There seems to be great rejoicing over the fact that the Tories have revealed themselves to be the friends of the home educators. Also, I observe, a good deal is being made of the petitions which have been presented in parliament and how well all this bodes. Well, yes........and no.
In the first place, it has to be borne in mind that Conservative MPs would cheerfully support the Waffen SS and their right to ethnically cleanse Poland, if they thought it would enable them to score a couple of points against the government. Any cause will do at the moment, provided that it makes the Tory party look as though they care about the rights of the ordinary person in this country. Home education fits the bill a treat. Fortunately, none of this makes a blind bit of difference to the actual outcome of the present administration's legislative programme. With the majority they currently enjoy, the Government could force anything through the House at the moment. The Conservatives know this, which is why they feel able to play these games and present themselves as the party of principle.
As far as the high level of support for opposition to the provisions of the new Children, Schools and Families Bill, how many people have actually signed these petitions so far? I know that the latest online petition has two or three thousand signatures, but what of the ones presented by the MPs? Does anybody know the total number there?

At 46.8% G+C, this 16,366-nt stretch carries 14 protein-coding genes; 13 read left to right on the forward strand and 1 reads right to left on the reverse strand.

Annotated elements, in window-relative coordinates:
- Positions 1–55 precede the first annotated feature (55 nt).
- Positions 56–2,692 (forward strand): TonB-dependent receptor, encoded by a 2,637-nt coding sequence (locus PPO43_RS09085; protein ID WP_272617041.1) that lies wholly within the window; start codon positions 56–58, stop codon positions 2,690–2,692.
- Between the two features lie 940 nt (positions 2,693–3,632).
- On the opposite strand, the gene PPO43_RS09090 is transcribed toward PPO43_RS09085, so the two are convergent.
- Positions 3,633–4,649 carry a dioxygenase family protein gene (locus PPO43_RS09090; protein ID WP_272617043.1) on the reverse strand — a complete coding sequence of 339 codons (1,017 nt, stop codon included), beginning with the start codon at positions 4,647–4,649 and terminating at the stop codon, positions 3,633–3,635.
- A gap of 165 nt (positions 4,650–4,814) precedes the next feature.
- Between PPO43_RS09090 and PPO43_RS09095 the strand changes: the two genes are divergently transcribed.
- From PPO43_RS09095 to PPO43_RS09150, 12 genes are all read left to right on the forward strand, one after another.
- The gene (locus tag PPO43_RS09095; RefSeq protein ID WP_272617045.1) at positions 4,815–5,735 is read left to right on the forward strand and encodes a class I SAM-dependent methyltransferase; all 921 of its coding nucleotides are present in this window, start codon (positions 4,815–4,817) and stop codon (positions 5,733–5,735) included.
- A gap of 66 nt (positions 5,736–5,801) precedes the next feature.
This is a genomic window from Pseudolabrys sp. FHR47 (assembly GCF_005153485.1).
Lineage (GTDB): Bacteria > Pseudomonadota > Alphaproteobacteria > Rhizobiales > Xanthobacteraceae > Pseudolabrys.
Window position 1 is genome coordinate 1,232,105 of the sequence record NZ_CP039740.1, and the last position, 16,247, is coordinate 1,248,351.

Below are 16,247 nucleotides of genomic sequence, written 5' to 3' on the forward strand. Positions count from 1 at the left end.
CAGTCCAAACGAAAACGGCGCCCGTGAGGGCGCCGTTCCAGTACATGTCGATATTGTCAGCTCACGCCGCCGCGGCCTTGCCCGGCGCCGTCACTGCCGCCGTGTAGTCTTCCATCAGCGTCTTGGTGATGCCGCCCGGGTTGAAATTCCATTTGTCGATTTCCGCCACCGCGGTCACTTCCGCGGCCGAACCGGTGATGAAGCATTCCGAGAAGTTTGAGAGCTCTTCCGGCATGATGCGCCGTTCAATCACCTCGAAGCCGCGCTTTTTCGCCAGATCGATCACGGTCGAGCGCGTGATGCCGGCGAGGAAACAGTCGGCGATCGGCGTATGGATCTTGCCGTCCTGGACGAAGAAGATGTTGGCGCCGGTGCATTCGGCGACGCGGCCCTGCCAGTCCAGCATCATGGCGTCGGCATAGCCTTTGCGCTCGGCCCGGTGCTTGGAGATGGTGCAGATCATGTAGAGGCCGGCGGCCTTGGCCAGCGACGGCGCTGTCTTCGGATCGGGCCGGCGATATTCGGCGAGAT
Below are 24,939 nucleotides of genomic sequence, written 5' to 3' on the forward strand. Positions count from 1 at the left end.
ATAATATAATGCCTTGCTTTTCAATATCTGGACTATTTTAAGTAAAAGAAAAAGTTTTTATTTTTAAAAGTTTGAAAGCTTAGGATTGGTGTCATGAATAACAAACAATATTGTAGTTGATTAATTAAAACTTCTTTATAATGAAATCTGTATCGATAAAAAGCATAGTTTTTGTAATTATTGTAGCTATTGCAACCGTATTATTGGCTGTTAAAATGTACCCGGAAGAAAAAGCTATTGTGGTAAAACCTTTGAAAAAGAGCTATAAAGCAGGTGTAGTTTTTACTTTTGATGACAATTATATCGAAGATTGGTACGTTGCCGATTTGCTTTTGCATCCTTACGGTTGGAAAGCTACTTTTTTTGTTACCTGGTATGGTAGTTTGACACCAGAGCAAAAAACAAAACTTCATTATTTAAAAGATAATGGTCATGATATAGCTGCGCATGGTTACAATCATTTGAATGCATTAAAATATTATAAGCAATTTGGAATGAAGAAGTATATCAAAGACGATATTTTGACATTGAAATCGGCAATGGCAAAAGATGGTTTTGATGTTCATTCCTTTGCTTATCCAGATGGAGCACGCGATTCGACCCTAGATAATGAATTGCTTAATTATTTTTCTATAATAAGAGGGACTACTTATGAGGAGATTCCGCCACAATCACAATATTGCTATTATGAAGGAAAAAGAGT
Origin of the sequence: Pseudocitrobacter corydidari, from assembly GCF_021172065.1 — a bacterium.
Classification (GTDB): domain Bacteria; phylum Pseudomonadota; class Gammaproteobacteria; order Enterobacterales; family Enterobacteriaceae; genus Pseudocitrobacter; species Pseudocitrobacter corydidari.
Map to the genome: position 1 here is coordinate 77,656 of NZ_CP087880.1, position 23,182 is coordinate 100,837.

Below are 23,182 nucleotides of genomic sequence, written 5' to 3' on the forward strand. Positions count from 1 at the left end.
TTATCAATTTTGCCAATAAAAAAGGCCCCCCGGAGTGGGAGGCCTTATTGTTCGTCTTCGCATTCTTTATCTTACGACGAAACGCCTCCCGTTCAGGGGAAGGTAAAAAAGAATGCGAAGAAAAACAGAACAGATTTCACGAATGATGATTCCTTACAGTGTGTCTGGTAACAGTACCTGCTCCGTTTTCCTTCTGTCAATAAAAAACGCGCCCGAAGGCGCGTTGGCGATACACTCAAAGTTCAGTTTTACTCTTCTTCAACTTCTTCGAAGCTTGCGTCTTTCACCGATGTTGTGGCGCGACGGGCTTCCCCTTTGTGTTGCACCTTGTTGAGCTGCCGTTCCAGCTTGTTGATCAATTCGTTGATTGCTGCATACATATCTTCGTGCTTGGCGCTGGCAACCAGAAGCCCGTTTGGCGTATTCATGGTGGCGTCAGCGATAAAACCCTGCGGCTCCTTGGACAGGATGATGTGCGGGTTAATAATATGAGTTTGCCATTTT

I do not wish to appear a Jeremiah, but I would not personally trust the Conservatives too much on this issue, when once they get into power. Being tough on standards of education is very popular these days and I would be very surprised if a similar proposal did not crop up under the next Tory administration. The point to remember with our democracy is that a lot of the time the laws that are brought in do actually reflect the concerns and wishes of the man in the street. Of course, the man in the street might be an idiot, but his vote does count and so governments like to pander to him whenever possible. I can remember many occasions when the opposition has denounced some government move as iniquitous, only to introduce an almost identical law as soon as the keys to ten Downing Street have changed hands. I suspect that this is what is likely to happen if the Conservatives get in before the Children, Schools and Families Bill has reached the Statute Book.